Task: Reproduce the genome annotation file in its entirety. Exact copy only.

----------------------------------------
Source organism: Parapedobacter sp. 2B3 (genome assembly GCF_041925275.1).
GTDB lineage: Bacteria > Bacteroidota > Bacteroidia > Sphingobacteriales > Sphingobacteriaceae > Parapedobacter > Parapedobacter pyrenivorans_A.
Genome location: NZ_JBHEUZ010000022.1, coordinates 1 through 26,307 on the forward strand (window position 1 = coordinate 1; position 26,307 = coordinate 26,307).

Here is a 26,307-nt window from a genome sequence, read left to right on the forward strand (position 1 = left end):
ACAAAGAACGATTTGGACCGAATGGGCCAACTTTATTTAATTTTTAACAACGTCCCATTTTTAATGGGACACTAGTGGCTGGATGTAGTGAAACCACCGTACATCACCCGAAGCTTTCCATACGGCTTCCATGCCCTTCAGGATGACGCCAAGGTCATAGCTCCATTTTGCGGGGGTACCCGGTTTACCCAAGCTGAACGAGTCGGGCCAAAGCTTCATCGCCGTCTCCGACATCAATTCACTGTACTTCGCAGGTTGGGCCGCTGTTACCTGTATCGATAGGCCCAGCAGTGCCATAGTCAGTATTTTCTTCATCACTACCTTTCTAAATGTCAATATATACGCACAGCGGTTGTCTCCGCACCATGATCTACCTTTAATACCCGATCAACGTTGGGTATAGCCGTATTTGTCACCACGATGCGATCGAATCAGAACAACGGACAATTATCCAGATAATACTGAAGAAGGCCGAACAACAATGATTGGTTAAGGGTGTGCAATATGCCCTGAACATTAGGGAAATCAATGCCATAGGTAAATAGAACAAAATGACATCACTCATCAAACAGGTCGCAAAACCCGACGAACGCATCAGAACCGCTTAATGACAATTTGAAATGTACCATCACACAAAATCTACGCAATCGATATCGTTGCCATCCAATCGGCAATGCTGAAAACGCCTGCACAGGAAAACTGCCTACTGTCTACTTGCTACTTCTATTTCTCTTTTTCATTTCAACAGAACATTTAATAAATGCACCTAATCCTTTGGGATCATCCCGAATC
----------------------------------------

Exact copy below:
Source organism: Parapedobacter sp. 2B3 (genome assembly GCF_041925275.1).
GTDB lineage: Bacteria > Bacteroidota > Bacteroidia > Sphingobacteriales > Sphingobacteriaceae > Parapedobacter > Parapedobacter pyrenivorans_A.
Genome location: NZ_JBHEUZ010000022.1, coordinates 1 through 26,307 on the forward strand (window position 1 = coordinate 1; position 26,307 = coordinate 26,307).

Here is a 26,307-nt window from a genome sequence, read left to right on the forward strand (position 1 = left end):
ACAAAGAACGATTTGGACCGAATGGGCCAACTTTATTTAATTTTTAACAACGTCCCATTTTTAATGGGACACTAGTGGCTGGATGTAGTGAAACCACCGTACATCACCCGAAGCTTTCCATACGGCTTCCATGCCCTTCAGGATGACGCCAAGGTCATAGCTCCATTTTGCGGGGGTACCCGGTTTACCCAAGCTGAACGAGTCGGGCCAAAGCTTCATCGCCGTCTCCGACATCAATTCACTGTACTTCGCAGGTTGGGCCGCTGTTACCTGTATCGATAGGCCCAGCAGTGCCATAGTCAGTATTTTCTTCATCACTACCTTTCTAAATGTCAATATATACGCACAGCGGTTGTCTCCGCACCATGATCTACCTTTAATACCCGATCAACGTTGGGTATAGCCGTATTTGTCACCACGATGCGATCGAATCAGAACAACGGACAATTATCCAGATAATACTGAAGAAGGCCGAACAACAATGATTGGTTAAGGGTGTGCAATATGCCCTGAACATTAGGGAAATCAATGCCATAGGTAAATAGAACAAAATGACATCACTCATCAAACAGGTCGCAAAACCCGACGAACGCATCAGAACCGCTTAATGACAATTTGAAATGTACCATCACACAAAATCTACGCAATCGATATCGTTGCCATCCAATCGGCAATGCTGAAAACGCCTGCACAGGAAAACTGCCTACTGTCTACTTGCTACTTCTATTTCTCTTTTTCATTTCAACAGAACATTTAATAAATGCACCTAATCCTTTGGGATCATCCCGAATC